Two years ago, just before the U.S. Supreme Court legalized marriage equality nationwide, we asked “Where are all the same-sex love songs?” Turns out that they’re not that easy to find, mainly because LGBTQ musicians tend to sing love songs without using same-sex pronouns; that makes the songs more appealing to mainstream audiences, but decidedly less queer.
So we’ve created the ultimate queer love playlist filled only with songs that use same-sex pronouns—love out loud! The end result is a wide-reaching list filled with artists and genres spanning from the ’70s to the current day. We hope you enjoy them with the people you love.
Oh, and please let us know if we missed any of your favorites!
1. “She Keeps Me Warm” by Mary Lambert
Whether you’ve ever heard of Mary Lambert or not, you’ve more than likely heard her lyrical hook on Macklemore’s “Same Love”. It goes, “I can’t change, even if I tried, even if I wanted to.” The lyric came from this song recounting a woman’s experience of slowly falling in lesbian love.
Best tell-tale lyrics: “She says I smell like safety and home / I named both of her eyes forever and please don’t go / I could be a morning sunrise all the time, all the time yeah”
2. “Papa was a Rodeo” by the Magnetic Fields
Addressed to a guy named Mike, “Papa was a Rodeo” features openly gay singer Stephen Merritt slowly crooning about how his broken upbringing has left him damaged goods. The song sounds like a bummer until its final lyric when his lover of 55 years sings the exact same thing back to him.
Best tell-tale lyrics: “I like your twisted point of view, Mike / I like your questioning eyebrows / You’ve made it pretty clear what you like / It’s only fair to tell you now / that I leave early in the morning / and I won’t be back till next year / I see that kiss-me pucker forming / but maybe you should plug it with a beer.”
3. “Just Some Guy” by Anthony Rapp
You might know Anthony Rapp better as Mark Cohen from the original Broadway production of Rent. Rapp apparently makes coin now by creating music of his own, including this love song about a modest guy who has captured a lucky man’s heart.
Best tell-tale lyrics: “And he’s holding me, now, even tighter, and he’s breathing me in / And he’s telling me again that he loves me, and he’s tracing his fingertips over my skin”
4. “Beautiful Day” by Brett Every
Sydney-based gay singer-songwriter Brett Every has four albums out; his third, Tales of Ten Men, included this a song about two guys getting hitched. It’s a simple, unpretentious song whose love comes from the groom, friends and family members alike.
Best tell-tale lyrics: “‘What a beautiful day’ / My mom said, “If your dad was alive / He’d be beaming with pride / Though he would jokingly say ‘Son, tell me, when two men get married /
Who carries, and who’s carried?’ / But you know my son, well that he knows- / That, with all his belief, the answer is both.'”
5. “Hold Each Other” by A Great Big World
The New York duo of A Great Big World got a big break when their song “This is the New Year” got performed on a 2013 episode of the TV musical series Glee. Their 2015 single “Hold Each Other” comes off as a bit bisexual since it acknowledges a female lover in its first half and a male one in its second.
Best tell-tale lyrics: “He keeps my heart from getting broken / When the days get short / and the nights get a little bit frozen / We hold each other”
6. “Real” by Years and Years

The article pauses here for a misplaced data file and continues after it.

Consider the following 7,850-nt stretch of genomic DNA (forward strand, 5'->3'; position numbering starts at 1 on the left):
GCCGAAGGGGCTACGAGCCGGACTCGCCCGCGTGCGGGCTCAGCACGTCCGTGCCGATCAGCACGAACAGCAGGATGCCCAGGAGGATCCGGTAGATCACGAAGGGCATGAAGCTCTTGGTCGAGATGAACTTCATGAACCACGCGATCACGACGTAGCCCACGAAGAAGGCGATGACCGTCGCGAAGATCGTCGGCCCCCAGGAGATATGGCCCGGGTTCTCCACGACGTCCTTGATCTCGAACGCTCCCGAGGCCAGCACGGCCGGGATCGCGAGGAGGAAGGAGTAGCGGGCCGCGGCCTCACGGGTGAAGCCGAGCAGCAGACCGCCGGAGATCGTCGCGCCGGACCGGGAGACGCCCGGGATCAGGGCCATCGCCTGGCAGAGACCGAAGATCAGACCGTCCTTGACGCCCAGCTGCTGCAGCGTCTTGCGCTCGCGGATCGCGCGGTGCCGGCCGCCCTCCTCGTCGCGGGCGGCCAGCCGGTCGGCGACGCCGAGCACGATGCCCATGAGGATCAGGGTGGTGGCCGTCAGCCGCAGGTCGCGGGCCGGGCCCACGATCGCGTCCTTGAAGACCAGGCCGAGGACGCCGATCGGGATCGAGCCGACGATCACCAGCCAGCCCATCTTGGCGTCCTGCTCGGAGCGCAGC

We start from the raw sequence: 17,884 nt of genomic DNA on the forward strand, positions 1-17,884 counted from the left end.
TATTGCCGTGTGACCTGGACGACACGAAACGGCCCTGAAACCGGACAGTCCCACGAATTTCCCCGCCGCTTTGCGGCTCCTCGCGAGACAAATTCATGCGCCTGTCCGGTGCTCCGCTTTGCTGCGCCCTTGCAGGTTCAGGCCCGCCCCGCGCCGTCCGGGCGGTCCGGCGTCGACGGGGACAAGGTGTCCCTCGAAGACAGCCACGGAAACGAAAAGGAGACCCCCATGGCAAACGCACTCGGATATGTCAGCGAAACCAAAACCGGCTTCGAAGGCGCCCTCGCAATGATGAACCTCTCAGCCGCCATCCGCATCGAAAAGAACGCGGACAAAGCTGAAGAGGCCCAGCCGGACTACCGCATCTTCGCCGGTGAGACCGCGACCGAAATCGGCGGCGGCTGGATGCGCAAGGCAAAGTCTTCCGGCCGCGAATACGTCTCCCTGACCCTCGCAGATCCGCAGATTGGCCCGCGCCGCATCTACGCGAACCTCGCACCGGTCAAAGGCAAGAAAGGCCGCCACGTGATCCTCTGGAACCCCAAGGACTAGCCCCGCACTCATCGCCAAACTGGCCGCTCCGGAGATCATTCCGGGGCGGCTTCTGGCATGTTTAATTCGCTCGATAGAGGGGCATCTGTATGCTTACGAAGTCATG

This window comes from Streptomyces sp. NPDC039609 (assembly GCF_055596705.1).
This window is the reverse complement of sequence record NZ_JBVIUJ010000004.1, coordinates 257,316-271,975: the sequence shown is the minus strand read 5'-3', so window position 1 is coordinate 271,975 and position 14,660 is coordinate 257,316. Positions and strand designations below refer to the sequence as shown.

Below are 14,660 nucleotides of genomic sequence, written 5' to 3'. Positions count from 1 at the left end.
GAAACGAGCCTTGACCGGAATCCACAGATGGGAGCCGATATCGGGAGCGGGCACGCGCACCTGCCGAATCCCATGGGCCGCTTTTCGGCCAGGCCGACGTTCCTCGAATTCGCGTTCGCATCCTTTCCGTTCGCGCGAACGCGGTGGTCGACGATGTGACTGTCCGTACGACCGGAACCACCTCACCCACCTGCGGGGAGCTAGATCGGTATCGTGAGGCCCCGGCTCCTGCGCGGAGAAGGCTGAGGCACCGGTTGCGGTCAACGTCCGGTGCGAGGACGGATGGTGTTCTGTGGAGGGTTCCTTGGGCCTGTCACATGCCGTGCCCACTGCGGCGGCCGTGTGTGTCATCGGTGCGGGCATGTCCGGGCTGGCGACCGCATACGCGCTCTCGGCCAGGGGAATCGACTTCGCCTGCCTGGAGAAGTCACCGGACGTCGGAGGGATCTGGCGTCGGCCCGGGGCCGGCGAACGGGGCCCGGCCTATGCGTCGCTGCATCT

Olly Alexander, the gay frontman for Years and Years, once said, “It is kind of sad to me that we don’t have gay pop stars singing about men using a male pronoun,” and so he set out to change that. He often sings openly about his same-sex feelings including in this tune in which he wonders what it takes to get another guy to love him back.
Best tell-tale lyrics: “And I’ll do what you like if you’ll stay the night / You tell me don’t think you should / You do it boy, well…. I itch all night / I Itch for you / You’re just my type / What’s a boy to do?”
7. “Forrest Gump” by Frank Ocean
When Ocean came out on American Independence Day (July 4. 2012, music critics speculated the impact his gayness would have on American hip-hop. He’s certainly the most visible openly gay hip-hop artist around and songs like “Forrest Gump” have kept his same-sex feelings above water; he even performed it at the 2013 Grammys.
Best tell-tale lyrics: “But you’re so buff, and so strong / I’m nervous Forrest / Forrest Gump / My fingertips, and my lips, they burn / From the cigarettes / Forrest Gump you run my mind boy”
8. “Damn I Wish I Was Your Lover” by Sophie B. Hawkins
Fans of ’90s music will undoubtedly remember Hawkins’ romantic hit, but they may not remember its expression of lesbian desire late into the tune. One could interpret the song as sexually ambiguous, but Hawkins’ real-life omnisexuality should demonstrate her song’s romantic applicability to either gender.
Best tell-tale lyrics: “I sat on the mountainside with peace of mind / I lay by the ocean making love to her with visions clear / Walked for days with no one near / And I return as chained and bound to you”
9. “Michael” by Franz Ferdinand
While everyone remembers “Take Me Out” from this Scottish band’s self-titled 2004 debut album, few folks realized that there was a gay love song hiding just six tracks away from their hit single. The lyrics of this fast-paced dance floor romance get pretty steamy too.
Best tell-tale lyrics: “Michael you’re the boy with all the leather hips / Sticky hair, sticky hips, stubble on my sticky lips”
10. “Rebel Girl” by Bikini Kill
It wasn’t easy being in Bikini Kill, the radical feminist band that became known as forbearers of the early 1990s riot grrrl movement; male concert goers hated the band for their unapologetic pro-female politics and, later on, some female punk rockers hated the band for allegedly selling out to media misrepresentations of the movement. No matter how you felt about their positioning, their scuzzy and in-your-face lesbian love song still feels as dangerous and sexy now as it ever was.
Best tell-tale lyrics: “When she talks, I hear the revolution / In her hips, there’s revolution / When she walks, the revolution’s coming / In her kiss, I taste the revolution”
11. “Night Drive” by Gotye